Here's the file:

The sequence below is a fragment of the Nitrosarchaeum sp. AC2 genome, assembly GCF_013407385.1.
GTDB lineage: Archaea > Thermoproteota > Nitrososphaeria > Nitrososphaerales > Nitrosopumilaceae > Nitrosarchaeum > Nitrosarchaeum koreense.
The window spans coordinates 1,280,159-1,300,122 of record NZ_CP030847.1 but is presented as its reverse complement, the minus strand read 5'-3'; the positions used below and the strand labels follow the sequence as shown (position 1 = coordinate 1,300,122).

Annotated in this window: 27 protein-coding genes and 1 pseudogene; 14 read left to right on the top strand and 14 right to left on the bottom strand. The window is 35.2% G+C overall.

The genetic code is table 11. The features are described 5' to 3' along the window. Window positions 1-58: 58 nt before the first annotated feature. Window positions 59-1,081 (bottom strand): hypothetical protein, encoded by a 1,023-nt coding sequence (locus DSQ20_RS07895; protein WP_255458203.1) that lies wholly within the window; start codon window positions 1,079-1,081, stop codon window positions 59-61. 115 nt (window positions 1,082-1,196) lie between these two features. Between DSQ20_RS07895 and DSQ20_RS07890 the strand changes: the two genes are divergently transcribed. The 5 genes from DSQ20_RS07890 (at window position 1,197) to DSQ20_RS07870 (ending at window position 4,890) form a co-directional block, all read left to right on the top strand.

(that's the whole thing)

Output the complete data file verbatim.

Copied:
The sequence below is a fragment of the Nitrosarchaeum sp. AC2 genome, assembly GCF_013407385.1.
GTDB lineage: Archaea > Thermoproteota > Nitrososphaeria > Nitrososphaerales > Nitrosopumilaceae > Nitrosarchaeum > Nitrosarchaeum koreense.
The window spans coordinates 1,280,159-1,300,122 of record NZ_CP030847.1 but is presented as its reverse complement, the minus strand read 5'-3'; the positions used below and the strand labels follow the sequence as shown (position 1 = coordinate 1,300,122).

Annotated in this window: 27 protein-coding genes and 1 pseudogene; 14 read left to right on the top strand and 14 right to left on the bottom strand. The window is 35.2% G+C overall.

The genetic code is table 11. The features are described 5' to 3' along the window. Window positions 1-58: 58 nt before the first annotated feature. Window positions 59-1,081 (bottom strand): hypothetical protein, encoded by a 1,023-nt coding sequence (locus DSQ20_RS07895; protein WP_255458203.1) that lies wholly within the window; start codon window positions 1,079-1,081, stop codon window positions 59-61. 115 nt (window positions 1,082-1,196) lie between these two features. Between DSQ20_RS07895 and DSQ20_RS07890 the strand changes: the two genes are divergently transcribed. The 5 genes from DSQ20_RS07890 (at window position 1,197) to DSQ20_RS07870 (ending at window position 4,890) form a co-directional block, all read left to right on the top strand.